Despite what everyone says, one of the best ways to explore the UK is on foot. With plenty of diverse landscapes such as grassy moors, sandy coastlines and snowcapped mountains, walking and hiking are some of the best ways to experience the great outdoors.
Travel around England and you’ll be sure to find plenty of signs marked ‘public footpath’ or ‘public rights of way’. If you do, this means that these trails, walkways and pathways are open to the public to walk through and admire the breathtaking views.
However, if you’re completely stuck and looking for some inspiration for your next walk, look no further as we present to you five of the best walking routes in England.
South West Coast Path
Covering a whopping 630 miles of coastline, the South West Coast Path passes through the coasts of Cornwall and Devon. Walk through even a small part of it and you’ll see ravines, waterfalls, imposing cliffs and many breathtaking beaches. Stop at a hidden cove or take a walk around The Lizard which is the most south-westerly point of the British mainland. Here you can admire the remarkable landscape and marvel at the view of the Housel Bay.
The Pennine Way
Recorded as the first National Trail in England, The Pennine Way is one of the UK’s most popular long-distance walking routes. It may cover a lengthy distance of 268 miles, yet the route allows you to capture some of the most spectacular views of England’s wild northern uplands. Of course, it’s not about walking the entire route, which by the way can end up taking around three weeks. It’s more about finding a spot along the way and putting those hiking boots to good use!
Lake District is filled with a diverse range of walking routes all waiting to be discovered by you! One such example is Scafell Pike which is the tallest mountain in England. Make your way to the top and celebrate as you stand there taking in the views of the impressive landscape. Yes, that’s right! Once you get to the top, you will officially be on top of England! Alternatively, visit the other towns, districts and mountain ranges such as Keswick, Windermere and The Far Eastern Fells.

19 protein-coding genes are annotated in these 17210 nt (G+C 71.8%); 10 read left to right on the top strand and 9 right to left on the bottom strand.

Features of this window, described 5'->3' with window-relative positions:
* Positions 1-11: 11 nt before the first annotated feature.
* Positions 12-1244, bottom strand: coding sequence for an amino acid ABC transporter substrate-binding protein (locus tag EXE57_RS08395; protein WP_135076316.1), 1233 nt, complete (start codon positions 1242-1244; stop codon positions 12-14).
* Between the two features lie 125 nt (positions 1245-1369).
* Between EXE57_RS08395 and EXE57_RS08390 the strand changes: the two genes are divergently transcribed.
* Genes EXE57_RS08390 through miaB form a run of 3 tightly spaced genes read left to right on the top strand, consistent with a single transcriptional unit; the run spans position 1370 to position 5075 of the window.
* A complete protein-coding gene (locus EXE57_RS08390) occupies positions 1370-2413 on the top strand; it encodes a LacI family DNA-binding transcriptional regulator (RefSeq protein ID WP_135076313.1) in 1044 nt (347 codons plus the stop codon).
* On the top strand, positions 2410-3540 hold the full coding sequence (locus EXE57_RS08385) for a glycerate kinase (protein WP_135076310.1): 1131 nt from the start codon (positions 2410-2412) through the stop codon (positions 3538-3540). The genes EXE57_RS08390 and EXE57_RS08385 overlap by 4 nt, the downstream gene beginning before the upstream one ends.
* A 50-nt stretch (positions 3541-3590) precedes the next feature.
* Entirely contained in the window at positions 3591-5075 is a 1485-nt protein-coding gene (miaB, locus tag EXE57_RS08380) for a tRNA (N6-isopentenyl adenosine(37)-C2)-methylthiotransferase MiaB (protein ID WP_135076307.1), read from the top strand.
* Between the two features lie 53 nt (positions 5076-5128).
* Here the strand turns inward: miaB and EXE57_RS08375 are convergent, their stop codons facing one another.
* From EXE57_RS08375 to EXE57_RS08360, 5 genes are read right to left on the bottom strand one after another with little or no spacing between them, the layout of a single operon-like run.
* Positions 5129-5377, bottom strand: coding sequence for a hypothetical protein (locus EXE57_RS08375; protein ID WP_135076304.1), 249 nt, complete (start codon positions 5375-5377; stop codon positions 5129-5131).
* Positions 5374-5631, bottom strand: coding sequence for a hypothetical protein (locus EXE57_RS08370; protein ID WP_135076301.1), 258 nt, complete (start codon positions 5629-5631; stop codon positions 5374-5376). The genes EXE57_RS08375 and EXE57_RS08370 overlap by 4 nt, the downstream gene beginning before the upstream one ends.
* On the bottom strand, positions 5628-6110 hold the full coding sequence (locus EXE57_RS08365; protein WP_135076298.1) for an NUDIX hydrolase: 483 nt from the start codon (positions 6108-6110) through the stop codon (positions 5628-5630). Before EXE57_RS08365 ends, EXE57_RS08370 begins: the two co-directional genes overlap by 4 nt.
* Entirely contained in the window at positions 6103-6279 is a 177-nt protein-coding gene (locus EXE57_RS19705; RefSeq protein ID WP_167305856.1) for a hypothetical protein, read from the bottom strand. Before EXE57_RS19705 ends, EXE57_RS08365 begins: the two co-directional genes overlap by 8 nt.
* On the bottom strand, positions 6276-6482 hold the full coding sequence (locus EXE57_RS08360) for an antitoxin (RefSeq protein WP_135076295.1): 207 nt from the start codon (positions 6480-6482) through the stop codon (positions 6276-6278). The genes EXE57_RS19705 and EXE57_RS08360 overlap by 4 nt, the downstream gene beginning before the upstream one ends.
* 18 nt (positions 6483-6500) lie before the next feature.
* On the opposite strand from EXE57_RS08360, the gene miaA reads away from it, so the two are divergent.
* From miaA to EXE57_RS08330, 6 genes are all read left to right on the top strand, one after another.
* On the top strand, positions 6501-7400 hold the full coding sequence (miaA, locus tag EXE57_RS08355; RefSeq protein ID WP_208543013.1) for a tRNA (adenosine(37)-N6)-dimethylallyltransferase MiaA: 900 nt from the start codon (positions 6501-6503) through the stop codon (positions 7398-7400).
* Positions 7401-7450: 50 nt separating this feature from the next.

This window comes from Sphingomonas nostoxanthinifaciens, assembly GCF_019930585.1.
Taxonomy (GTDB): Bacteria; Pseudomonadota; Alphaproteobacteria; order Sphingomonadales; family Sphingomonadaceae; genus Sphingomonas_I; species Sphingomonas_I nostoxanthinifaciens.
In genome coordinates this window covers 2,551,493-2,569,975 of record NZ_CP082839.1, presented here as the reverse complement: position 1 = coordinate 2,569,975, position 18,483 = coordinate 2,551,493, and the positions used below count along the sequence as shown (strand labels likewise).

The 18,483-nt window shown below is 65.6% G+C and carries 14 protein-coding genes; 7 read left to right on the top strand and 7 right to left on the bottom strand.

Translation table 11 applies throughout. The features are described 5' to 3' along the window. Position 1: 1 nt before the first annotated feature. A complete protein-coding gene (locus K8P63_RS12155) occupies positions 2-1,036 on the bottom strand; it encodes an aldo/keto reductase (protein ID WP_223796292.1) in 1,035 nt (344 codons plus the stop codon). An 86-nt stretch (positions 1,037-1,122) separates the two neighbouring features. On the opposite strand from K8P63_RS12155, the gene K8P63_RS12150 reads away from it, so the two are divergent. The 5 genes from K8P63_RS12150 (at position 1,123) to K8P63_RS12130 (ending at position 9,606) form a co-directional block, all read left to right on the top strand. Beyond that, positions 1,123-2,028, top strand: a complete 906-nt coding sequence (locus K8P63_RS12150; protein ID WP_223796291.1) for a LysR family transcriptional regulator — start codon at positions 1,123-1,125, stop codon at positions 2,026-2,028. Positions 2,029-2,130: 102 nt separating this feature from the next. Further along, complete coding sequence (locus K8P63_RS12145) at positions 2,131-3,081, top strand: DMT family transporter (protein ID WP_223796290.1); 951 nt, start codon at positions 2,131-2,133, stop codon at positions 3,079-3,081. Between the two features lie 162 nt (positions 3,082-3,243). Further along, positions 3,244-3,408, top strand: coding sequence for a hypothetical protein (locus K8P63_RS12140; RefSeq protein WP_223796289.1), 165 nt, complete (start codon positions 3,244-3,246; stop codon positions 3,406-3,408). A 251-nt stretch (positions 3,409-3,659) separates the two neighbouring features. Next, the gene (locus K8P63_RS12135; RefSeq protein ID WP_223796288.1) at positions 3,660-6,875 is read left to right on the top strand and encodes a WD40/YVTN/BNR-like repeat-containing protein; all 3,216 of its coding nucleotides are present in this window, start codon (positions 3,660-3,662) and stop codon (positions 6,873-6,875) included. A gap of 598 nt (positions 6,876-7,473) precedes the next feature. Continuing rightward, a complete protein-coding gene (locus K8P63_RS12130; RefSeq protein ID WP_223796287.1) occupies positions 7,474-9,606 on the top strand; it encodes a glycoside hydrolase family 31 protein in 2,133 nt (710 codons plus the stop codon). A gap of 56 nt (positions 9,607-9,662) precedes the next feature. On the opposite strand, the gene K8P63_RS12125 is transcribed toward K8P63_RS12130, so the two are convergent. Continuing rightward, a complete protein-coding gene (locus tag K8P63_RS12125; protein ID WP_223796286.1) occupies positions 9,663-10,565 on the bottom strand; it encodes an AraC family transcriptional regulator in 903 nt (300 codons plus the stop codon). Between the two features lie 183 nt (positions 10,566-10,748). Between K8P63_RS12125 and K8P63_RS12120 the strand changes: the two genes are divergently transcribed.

Hadrian’s Wall Path
If you’re looking for a walk that is both mildly easy and historic, look no further, as Hadrian’s Wall Path delivers. The UNESCO World Heritage wall was built in 122 AD and it passes through beautiful countryside and quite a few villages. The entire path runs from Newcastle to the Solway Firth and stretches for around 84 miles. Walk along any part of it whilst discovering heritage and admiring the nearly 2000-year-old wall!
Covering a distance of just over 100 miles, take this route if you want to explore and discover the best of what the English countryside has to offer. Starting at Chipping Campden, you’ll walk through some of the most charming villages as well as the quaint towns and villages of Snowshill and Stanton. As you walk along the 100-mile path, you can marvel at the honey-coloured towns and scenic landscapes whilst also stopping for a quick bite in one of the many cafes dotted along the way.
Main Image Credit: Sam Williams (Unsplash)
Juber Ahmed is our Digital Editor and travel enthusiast with a keen interest in Islamic history and heritage. He travels with his wife to various places around the world and writes about his experiences.
Juber's favourite Quote...
"The World Is a Book and Those Who Do Not Travel Read Only One Page" [Saint Augustine]